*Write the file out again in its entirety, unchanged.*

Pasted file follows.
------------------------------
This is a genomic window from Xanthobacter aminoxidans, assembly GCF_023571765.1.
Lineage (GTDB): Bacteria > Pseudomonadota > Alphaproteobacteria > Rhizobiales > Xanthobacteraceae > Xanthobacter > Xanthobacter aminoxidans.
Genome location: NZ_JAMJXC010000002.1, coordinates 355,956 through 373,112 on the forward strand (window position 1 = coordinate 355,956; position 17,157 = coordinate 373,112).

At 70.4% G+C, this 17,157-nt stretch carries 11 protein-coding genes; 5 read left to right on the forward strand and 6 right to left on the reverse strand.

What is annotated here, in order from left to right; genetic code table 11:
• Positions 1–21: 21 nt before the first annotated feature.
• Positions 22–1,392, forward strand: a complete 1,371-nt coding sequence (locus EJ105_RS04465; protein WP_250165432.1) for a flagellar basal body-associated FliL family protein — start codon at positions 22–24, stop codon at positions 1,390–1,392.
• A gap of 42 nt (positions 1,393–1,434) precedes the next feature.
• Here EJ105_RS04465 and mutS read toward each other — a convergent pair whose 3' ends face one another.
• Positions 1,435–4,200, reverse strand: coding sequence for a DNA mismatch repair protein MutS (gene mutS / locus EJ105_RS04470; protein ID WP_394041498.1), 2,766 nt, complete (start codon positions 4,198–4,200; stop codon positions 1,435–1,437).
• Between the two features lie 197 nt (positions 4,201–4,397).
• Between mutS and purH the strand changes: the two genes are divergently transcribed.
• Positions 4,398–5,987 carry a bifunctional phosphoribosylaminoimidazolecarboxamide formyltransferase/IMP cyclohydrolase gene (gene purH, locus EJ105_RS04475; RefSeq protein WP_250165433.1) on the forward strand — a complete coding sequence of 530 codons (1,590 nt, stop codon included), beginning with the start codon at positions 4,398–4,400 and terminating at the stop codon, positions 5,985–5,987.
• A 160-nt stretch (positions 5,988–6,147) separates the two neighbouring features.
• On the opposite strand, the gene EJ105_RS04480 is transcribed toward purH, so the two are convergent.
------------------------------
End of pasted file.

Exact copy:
This is a genomic window from Xanthobacter aminoxidans, assembly GCF_023571765.1.
Lineage (GTDB): Bacteria > Pseudomonadota > Alphaproteobacteria > Rhizobiales > Xanthobacteraceae > Xanthobacter > Xanthobacter aminoxidans.
Genome location: NZ_JAMJXC010000002.1, coordinates 355,956 through 373,112 on the forward strand (window position 1 = coordinate 355,956; position 17,157 = coordinate 373,112).

At 70.4% G+C, this 17,157-nt stretch carries 11 protein-coding genes; 5 read left to right on the forward strand and 6 right to left on the reverse strand.

What is annotated here, in order from left to right; genetic code table 11:
• Positions 1–21: 21 nt before the first annotated feature.
• Positions 22–1,392, forward strand: a complete 1,371-nt coding sequence (locus EJ105_RS04465; protein WP_250165432.1) for a flagellar basal body-associated FliL family protein — start codon at positions 22–24, stop codon at positions 1,390–1,392.
• A gap of 42 nt (positions 1,393–1,434) precedes the next feature.
• Here EJ105_RS04465 and mutS read toward each other — a convergent pair whose 3' ends face one another.
• Positions 1,435–4,200, reverse strand: coding sequence for a DNA mismatch repair protein MutS (gene mutS / locus EJ105_RS04470; protein ID WP_394041498.1), 2,766 nt, complete (start codon positions 4,198–4,200; stop codon positions 1,435–1,437).
• Between the two features lie 197 nt (positions 4,201–4,397).
• Between mutS and purH the strand changes: the two genes are divergently transcribed.
• Positions 4,398–5,987 carry a bifunctional phosphoribosylaminoimidazolecarboxamide formyltransferase/IMP cyclohydrolase gene (gene purH, locus EJ105_RS04475; RefSeq protein WP_250165433.1) on the forward strand — a complete coding sequence of 530 codons (1,590 nt, stop codon included), beginning with the start codon at positions 4,398–4,400 and terminating at the stop codon, positions 5,985–5,987.
• A 160-nt stretch (positions 5,988–6,147) separates the two neighbouring features.
• On the opposite strand, the gene EJ105_RS04480 is transcribed toward purH, so the two are convergent.